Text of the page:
This low-risk profile of multifamily is particularly the case with Class-B multifamily properties, as evidenced by the Fund’s US Investment Manager, Bridge Investment Group’s experience with its portfolio of circa 9,000 Class-B units during the Global Financial Crisis. Their experience was an initial GFC induced fall in Net Operating Income (NOI) of 3%, but recovery into positive territory within 12-months as housing affordability became paramount. Over the past decade, national multifamily vacancy rates have fallen to below 5%, and rents for ‘Class-B’ assets – where the fund will focus – and have been increasing between 4% and 5% per annum. In addition, most new supply has been in ‘Class-A’ product, which needs to achieve much higher rents (often 3 to 4 times higher), than Class-B, due to their higher land and construction costs. There is negligible new supply of Class-B product. Also, value-add Class-B multifamily assets, can be acquired at significant discounts to replacement cost, sometimes in the order of 50%. This provides substantial pricing power relative to Class-A and caters to a much broader target market. These are the reasons that Class-B remains the ‘smart’ choice in US multifamily investing.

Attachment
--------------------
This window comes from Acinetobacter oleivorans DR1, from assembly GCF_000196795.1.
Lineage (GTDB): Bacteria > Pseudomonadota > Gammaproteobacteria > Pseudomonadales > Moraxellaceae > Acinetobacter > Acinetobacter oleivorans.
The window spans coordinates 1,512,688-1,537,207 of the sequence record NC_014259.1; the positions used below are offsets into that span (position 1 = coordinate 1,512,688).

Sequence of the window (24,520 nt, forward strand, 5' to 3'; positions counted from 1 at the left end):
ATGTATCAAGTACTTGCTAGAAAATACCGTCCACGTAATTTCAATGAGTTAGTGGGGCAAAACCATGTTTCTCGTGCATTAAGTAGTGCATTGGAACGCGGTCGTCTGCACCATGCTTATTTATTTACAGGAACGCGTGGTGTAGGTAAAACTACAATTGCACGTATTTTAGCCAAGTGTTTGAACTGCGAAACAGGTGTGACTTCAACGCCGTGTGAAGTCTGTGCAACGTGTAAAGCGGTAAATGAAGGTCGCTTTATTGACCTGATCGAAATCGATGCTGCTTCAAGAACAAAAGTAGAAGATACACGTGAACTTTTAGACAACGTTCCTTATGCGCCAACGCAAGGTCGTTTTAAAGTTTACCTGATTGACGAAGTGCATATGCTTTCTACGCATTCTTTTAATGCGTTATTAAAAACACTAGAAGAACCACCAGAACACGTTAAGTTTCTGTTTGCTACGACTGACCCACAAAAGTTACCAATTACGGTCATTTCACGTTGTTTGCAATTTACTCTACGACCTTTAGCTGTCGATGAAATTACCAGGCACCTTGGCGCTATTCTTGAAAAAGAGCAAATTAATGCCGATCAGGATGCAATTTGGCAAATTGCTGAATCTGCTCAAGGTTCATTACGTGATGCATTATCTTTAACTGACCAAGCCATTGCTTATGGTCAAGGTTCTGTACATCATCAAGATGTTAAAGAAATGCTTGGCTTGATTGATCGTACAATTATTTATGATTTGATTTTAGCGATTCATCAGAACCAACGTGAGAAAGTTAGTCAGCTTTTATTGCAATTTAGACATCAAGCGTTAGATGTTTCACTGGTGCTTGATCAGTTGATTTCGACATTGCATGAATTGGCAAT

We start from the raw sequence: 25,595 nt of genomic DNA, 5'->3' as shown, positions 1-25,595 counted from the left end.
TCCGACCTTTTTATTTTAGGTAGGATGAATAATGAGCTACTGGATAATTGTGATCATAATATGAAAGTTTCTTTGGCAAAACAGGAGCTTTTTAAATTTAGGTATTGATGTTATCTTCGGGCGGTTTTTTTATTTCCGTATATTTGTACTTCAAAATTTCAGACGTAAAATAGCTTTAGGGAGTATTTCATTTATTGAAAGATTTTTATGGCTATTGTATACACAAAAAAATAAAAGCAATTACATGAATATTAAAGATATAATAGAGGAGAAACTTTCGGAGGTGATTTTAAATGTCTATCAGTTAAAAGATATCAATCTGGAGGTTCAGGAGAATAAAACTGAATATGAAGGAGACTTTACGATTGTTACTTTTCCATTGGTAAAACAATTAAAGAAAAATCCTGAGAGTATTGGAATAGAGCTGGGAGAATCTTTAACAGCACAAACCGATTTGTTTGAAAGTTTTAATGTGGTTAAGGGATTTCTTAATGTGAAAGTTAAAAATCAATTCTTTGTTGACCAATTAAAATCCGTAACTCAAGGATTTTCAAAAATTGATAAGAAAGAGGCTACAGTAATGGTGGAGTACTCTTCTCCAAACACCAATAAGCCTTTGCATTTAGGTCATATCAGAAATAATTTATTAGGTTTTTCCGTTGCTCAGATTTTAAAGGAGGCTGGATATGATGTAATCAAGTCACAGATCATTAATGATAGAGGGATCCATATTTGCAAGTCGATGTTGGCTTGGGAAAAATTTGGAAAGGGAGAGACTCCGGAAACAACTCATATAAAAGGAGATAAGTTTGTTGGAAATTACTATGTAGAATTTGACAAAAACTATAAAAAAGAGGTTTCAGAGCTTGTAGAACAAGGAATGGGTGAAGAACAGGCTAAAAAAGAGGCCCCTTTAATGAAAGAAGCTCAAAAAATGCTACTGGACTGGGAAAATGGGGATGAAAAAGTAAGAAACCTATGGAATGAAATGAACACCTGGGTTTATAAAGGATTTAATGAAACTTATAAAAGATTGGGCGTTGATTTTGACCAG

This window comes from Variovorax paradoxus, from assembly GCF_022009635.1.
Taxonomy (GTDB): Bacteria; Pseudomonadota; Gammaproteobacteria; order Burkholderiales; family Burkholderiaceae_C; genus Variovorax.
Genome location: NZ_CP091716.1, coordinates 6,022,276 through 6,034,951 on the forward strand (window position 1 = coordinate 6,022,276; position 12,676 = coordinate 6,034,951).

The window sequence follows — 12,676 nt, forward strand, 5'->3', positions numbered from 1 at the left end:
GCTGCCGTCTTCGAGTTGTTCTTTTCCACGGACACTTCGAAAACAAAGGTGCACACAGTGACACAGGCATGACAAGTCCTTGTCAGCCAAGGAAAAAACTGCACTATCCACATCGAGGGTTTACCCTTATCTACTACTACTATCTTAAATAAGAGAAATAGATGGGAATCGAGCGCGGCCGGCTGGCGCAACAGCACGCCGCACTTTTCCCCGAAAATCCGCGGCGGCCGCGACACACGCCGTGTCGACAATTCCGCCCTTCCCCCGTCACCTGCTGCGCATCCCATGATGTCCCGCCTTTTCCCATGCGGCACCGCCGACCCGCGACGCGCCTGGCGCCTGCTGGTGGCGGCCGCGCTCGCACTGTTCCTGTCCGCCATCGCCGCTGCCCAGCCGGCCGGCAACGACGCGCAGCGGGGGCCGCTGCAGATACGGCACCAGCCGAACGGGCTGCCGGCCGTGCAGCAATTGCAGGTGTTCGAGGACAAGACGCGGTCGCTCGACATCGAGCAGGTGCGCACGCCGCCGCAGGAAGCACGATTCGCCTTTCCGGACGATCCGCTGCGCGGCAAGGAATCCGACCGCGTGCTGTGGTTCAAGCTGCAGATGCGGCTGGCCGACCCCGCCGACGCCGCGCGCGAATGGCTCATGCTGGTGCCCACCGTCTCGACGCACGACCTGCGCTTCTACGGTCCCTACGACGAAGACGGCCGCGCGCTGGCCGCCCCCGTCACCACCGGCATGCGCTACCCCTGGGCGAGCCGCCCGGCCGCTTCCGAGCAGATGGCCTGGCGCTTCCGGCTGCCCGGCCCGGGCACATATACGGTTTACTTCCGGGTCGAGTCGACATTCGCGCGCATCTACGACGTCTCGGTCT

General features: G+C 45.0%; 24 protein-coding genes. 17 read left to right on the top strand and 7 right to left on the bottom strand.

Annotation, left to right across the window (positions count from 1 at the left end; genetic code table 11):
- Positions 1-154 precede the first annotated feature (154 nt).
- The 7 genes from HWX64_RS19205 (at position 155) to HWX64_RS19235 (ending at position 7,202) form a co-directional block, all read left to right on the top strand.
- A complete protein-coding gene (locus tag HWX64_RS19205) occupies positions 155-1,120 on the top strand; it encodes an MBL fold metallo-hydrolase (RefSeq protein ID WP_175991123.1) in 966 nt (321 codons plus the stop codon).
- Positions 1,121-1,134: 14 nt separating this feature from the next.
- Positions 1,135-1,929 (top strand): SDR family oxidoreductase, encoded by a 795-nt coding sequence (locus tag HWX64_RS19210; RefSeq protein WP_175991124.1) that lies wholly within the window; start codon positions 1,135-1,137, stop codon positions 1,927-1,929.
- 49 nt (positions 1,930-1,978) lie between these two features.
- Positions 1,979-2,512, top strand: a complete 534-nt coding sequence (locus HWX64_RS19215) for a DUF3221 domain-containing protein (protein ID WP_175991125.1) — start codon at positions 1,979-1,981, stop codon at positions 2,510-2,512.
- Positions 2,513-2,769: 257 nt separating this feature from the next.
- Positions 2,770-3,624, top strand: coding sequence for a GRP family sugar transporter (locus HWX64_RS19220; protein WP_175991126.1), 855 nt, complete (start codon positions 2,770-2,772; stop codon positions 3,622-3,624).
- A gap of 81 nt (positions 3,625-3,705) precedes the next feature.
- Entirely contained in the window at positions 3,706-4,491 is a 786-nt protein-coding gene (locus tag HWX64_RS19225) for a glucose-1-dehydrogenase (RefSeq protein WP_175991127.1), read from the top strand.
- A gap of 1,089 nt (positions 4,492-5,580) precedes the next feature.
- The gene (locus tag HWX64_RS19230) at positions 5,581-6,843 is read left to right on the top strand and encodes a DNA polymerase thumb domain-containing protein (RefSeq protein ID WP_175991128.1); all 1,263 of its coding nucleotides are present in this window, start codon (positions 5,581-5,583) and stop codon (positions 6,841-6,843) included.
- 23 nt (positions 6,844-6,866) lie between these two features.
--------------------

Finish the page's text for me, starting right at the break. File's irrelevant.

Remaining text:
Spire USA Multifamily Fund IV (AUD) (‘the Fund’) acts as a wholesale Australian feeder fund into the strategy and assets of Bridge Multifamily Fund IV LP (“BMF IV”); a Private Equity Real Estate fund. BMF IV is targeting US$750 million in equity via its capital raise. A Hard Cap of US$1 billion is likely to be determined.
The Investment Manager for the underlying fund is Bridge Investment Group LLC. Bridge is a specialist US real estate funds manager with over US$15 billion in assets under management. Bridge is headquartered in Salt Lake City, Utah, with offices in New York, San Francisco and Orlando. Over the last 24 years Bridge has invested, managed and sold several billion dollars of property assets across all segments of the market. Bridge has a strong operating and property management platform, comprising over 1,000 management, leasing and facilities employees across the 30 states in which assets are owned.